Crisis Core: Final Fantasy VII Reunion is an easy sell for anyone like me. This shiny new version is the game you remember, not what the original has aged into. There are issues still, but so much has been done with this remake to keep its goodwill alive, especially for a game very much of its time mechanically. It’s not just a joy to revisit and see Zack Fair back in action, but it’s borderline-vital for anyone invested at all in the FFVII CU.
All things considered, FFVII Remake is far and away the better game of the two. But Remake may well become the definitive version of the best RPG we’ve seen to date. So, it’s not an inherently fair to compare the two in the first place. That said, if you’d like to try out Remake but don’t want to commit just yet, Reunion could be the amuse-bouche to entice you further in.
Reunion makes sense as an entry point, too – set seven years before the events of FFVII, it provides some key context to the coming conflict. I’ve no doubt that everyone will recognize Sephiroth, the quintessential antagonist of the series. However, Crisis Core begins before his grand heel turn, while he was still a member of SOLDIER, much like our hero Zack, who works alongside him and the rest of their elite force in the final days of the Shinra corporation’s war with the neighboring nation of Wutai.
Over the course of 20-or-so hours with our ensemble cast of super-soldiers and their adjacent staff, Crisis Core tackles some heady stuff: corporate overreach, what it means to serve as a proponent of a morally questionable state, what it is to be human, and in classic fashion, doing the right thing, no matter the cost.
It’s plotty, campy, and draws you in from the off. And much like the original, the back third still falls down as the narrative threads come together. Key story beats are delivered in an off-hand manner to a bewildering effect, and some things are just plumb not explained at all. But for all this, the biggest moments still land as they should.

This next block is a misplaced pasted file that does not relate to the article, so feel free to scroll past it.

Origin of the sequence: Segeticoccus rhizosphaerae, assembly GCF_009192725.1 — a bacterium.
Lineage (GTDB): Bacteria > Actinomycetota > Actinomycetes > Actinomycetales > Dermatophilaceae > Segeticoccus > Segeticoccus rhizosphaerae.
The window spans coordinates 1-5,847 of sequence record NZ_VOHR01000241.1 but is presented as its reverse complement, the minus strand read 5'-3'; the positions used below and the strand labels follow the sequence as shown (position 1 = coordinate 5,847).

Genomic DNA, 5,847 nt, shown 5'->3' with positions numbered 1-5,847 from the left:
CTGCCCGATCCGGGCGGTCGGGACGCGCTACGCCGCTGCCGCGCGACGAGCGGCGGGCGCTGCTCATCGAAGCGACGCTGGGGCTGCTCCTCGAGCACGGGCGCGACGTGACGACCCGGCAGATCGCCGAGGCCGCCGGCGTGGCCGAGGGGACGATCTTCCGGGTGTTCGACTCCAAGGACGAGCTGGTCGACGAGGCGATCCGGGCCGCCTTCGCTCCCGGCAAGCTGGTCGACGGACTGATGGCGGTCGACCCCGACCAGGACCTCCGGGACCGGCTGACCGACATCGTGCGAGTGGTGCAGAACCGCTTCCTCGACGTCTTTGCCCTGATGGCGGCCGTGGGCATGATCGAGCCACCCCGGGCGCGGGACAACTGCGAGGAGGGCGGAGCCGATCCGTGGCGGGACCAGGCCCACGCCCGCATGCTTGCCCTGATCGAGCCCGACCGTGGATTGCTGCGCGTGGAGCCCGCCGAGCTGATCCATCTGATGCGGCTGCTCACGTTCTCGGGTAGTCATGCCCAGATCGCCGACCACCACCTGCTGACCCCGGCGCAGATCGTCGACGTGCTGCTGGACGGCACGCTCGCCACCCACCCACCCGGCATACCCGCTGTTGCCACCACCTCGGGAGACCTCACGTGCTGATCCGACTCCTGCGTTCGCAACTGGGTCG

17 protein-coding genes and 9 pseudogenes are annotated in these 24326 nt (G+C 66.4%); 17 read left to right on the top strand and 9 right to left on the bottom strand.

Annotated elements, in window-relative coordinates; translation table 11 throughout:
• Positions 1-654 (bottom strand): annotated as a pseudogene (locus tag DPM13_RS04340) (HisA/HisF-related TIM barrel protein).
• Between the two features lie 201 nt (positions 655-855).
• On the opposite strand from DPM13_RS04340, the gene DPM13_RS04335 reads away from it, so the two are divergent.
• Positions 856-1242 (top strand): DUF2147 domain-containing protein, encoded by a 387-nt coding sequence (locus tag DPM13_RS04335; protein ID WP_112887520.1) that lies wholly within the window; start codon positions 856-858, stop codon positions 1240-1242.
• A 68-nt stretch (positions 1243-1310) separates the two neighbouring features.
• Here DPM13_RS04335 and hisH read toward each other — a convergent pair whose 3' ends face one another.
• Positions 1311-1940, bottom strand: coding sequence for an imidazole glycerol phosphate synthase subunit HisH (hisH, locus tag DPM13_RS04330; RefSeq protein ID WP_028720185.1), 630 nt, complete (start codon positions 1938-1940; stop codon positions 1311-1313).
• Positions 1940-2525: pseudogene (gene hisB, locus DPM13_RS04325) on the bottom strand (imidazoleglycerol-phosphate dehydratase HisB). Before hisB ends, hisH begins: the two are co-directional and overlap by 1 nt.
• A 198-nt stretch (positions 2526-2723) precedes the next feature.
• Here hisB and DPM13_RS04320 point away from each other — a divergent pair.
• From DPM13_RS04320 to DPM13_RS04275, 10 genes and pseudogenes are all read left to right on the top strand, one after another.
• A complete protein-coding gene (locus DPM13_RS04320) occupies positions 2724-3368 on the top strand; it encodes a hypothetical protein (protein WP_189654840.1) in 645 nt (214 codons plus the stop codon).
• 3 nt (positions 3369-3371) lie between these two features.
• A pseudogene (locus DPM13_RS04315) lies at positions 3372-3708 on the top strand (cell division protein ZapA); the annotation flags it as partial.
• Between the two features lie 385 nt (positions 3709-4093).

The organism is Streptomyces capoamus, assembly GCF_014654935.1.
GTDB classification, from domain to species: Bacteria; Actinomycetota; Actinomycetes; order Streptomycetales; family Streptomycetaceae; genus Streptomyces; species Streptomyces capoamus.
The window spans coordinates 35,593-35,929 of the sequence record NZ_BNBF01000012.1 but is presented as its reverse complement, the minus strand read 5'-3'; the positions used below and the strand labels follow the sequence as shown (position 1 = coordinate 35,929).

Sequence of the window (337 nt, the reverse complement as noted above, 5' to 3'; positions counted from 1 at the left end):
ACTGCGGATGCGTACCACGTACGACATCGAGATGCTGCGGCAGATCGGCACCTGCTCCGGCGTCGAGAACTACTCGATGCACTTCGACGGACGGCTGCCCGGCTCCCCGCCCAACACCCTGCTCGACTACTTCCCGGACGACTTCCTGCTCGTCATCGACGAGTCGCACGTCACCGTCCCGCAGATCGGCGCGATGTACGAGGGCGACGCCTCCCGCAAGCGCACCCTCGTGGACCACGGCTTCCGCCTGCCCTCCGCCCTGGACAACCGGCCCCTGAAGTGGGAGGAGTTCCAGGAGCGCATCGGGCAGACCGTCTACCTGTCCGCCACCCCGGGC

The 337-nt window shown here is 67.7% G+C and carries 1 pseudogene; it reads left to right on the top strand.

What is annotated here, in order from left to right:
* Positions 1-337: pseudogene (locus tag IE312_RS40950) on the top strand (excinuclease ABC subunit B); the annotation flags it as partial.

So, what’s different this time around? The bulk of the changes in this fittingly-overtitled remaster are around the combat and aesthetics, and these changes are almost entirely positive. Great, even.
While fighting is still instanced and the random encounters remain, the whole experience has been brought in line with something akin to Remake. Most notably is a dedicated button for your normal attack. In the original, all actions are tied to a scrolling menu and a single action button, so if you want to use a spell or an item, you can’t attack in the meantime. Now, your materia are tied to the face buttons when holding down the left shoulder button and items to B (or Circle), giving you much more flexibility and responsivity in your approach.
The Digital Mind Wave, Crisis Core’s strange slot machine battle mechanic, has seen extensive work, as well. Its premise is that as you battle, it continues to spin until it lands on a combination, triggering either a limit break, summon, buff, or permanent stat boost. For an ostensibly luck-based system, it’s very generous. If an encounter takes more than a few swings of your sword, you’ll almost certainly see some benefit materialize, whether that’s a short window of no MP cost or a special move to clear the battlefield entirely.